Foreign Policy Blogs

An Israel Itinerary for Scott Walker

Scott Walker Israel

This Sunday, Wisconsin Governor Scott Walker will follow the lead set by so many American presidential hopefuls before him by visiting Israel. He’s not bringing press with him. Apparently he’s not going to talk — he’s going to listen.

According to a campaign spokesperson, Walker is “interested in hearing firsthand Israel’s concerns about the future of our alliance and identifying ways to restore the ruptured bonds between our two countries. He is very concerned about the rise of Iran, the spread of radical Islamic terrorism, and the turmoil in Syria and Iraq, and is interested in understanding the views of the Israelis on how we confront these shared challenges.”

The campaign has not yet released an itinerary for the trip, so I’ve have taken the liberty of drafting a list of places the governor should visit if he wants to begin to understand this fascinating Middle Eastern ally and its complicated and diverse people.

  • Independence Hall, the site of the signing of Israel’s declaration of independence. As most Americans, you might then expect to learn about Israel’s constitution. They don’t have one. This has led to some serious identity issues, as Israel has at times struggled to balance its democratic values with its Jewish nature. In fact, many believe that this internal conflict brought down the last Israeli government.
  • The Wailing Wall, or kotel, the holiest spot of the Jewish people. While there, notice that there are two sections for prayer, one for men and one for women. There is currently no egalitarian area for families to come together and women are prohibited from praying at the kotel with a Torah. Person to meet: American-born Charlie Kalech, who last month was beaten by a bystander (still uncharged) and then detained by police for passing a Torah to the Women of the Wall.
  • Yad Vashem, Israel’s Holocaust Museum. It is powerful, beautiful and heartbreaking. It is also a required stop for all high level visitors to Israel.  Literally.
  • While in the area, swing by the Knesset (Israel’s parliamentary body), but don’t be offended if you aren’t greeted personally by Prime Minister Benyamin “Bibi” Netanyahu. This is a big week for him—it’s the deadline to form a coalition and retain the prime ministership — and he was just dealt a major blow: Foreign Minister Avigdor Lieberman announced that his party Yisrael Beiteinu would not be joining the coalition as assumed.
  • Feeling homesick? Feel right at home by joining an Ethiopian-Israeli rally, as this marginalized group protests police racism and brutality in the streets of Tel Aviv.
  • There is no shortage of Christian holy sites to visit in the Holy Land. Certainly, you could spend a day just wandering around the Christian Quarter of Jerusalem’s Old City. If you’re looking for more, head over to Bethlehem and visit the Church of the Nativity: the site of Jesus’s birth. Depending on which route you travel, you may need to be prepared to exit your vehicle and go through a pretty extensive check point.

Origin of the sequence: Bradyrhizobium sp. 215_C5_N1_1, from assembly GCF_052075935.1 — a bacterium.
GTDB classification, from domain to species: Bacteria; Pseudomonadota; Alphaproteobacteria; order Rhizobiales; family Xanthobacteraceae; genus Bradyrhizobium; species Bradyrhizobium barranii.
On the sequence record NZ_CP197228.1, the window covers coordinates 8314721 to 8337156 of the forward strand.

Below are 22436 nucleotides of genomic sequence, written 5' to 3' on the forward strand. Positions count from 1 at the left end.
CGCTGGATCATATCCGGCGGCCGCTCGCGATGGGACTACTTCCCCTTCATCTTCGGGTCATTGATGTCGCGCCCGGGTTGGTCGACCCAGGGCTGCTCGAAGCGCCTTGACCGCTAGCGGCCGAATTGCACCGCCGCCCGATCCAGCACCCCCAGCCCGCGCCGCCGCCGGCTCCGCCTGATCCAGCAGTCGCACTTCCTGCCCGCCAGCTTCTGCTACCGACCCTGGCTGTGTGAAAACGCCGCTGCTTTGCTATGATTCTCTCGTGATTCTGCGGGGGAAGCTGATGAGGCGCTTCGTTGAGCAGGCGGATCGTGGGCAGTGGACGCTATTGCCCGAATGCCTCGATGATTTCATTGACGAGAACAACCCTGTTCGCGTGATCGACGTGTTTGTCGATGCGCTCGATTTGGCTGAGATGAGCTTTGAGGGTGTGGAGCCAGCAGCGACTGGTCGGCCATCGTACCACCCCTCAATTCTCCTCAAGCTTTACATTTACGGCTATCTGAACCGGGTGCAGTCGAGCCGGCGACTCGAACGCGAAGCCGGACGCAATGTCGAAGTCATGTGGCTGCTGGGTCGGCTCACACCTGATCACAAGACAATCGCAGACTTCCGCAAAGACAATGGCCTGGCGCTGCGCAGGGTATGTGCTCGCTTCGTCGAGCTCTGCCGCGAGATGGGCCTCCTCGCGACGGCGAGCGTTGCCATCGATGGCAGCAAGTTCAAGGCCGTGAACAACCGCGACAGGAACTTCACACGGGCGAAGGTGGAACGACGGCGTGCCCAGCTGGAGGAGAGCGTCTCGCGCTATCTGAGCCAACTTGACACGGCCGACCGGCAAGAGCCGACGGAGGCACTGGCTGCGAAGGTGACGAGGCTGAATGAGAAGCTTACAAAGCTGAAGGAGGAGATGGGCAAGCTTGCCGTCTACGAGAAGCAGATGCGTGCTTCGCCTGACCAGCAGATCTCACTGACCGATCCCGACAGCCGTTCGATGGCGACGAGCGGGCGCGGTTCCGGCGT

• While you’re in the neighborhood, you might as well stop by Ramallah, the de facto Palestinian capital, and visit the headquarters of the Palestinian Authority.
  • Then head to Hebron and visit the Tomb of the Patriarchs, where Abraham, Isaac, Jacob, Sarah, Rebecca and Leah are buried. Some even believe this spot is the final resting place of Adam and Eve. Yes, THE Adam and Eve. While there, be sure to meet some of the 500 or so Israelis who call Hebron home, surrounded by a quarter of a million Palestinians who do the same.
  • Go to South Tel Aviv or Eilat and meet some African refugees. There are tens of thousands of them from Eritrea and Sudan living in Israel, both legally and otherwise.
  • Meet some of the two hundred thousand Bedouin’s who call the Negev Desert home. Since the formation of the state of Israel, nearly two-thirds of this nomadic group have been relocated to cities. (Where unfortunately two-of-three live in poverty.)
  • Visit the stunning beauty of the Golan Heights, where you can witness nature, military bases and U.N. peacekeeping compounds all from the same hilltop. While there, rest your feet at the brilliantly named Kofi Anan (Hebrew for “Coffee in the Clouds”).
  • Climb the ancient desert fortress Masada to watch the sunrise. Then go take a float in the Dead Sea. But you better hurry, the salty sea in the lowest place on earth is disappearing at an alarming rate.
  • When you get back to the city, visit Mea Shearim, an ultra-Orthodox neighborhood in Jerusalem. But be sure the women in your delegation know about their ultra-strict modesty regulations.There’s so much more to see and understand and so many more people to meet, but this list should get you started. For now n’seea tovah, have a good trip. Enjoy the falafel!

Follow me on Twitter @jlemonsk.



Josh Klemons

Josh Klemons has an MA in International Peace and Conflict Resolution with a concentration in the Middle East from American University. He has lived, worked and studied in Israel and done extensive traveling throughout the region. He once played music with Hadag Nachash.

He now works as a digital storyteller/strategist with brands on finding, honing and telling their stories online. Follow him on twitter @jlemonsk and check him out at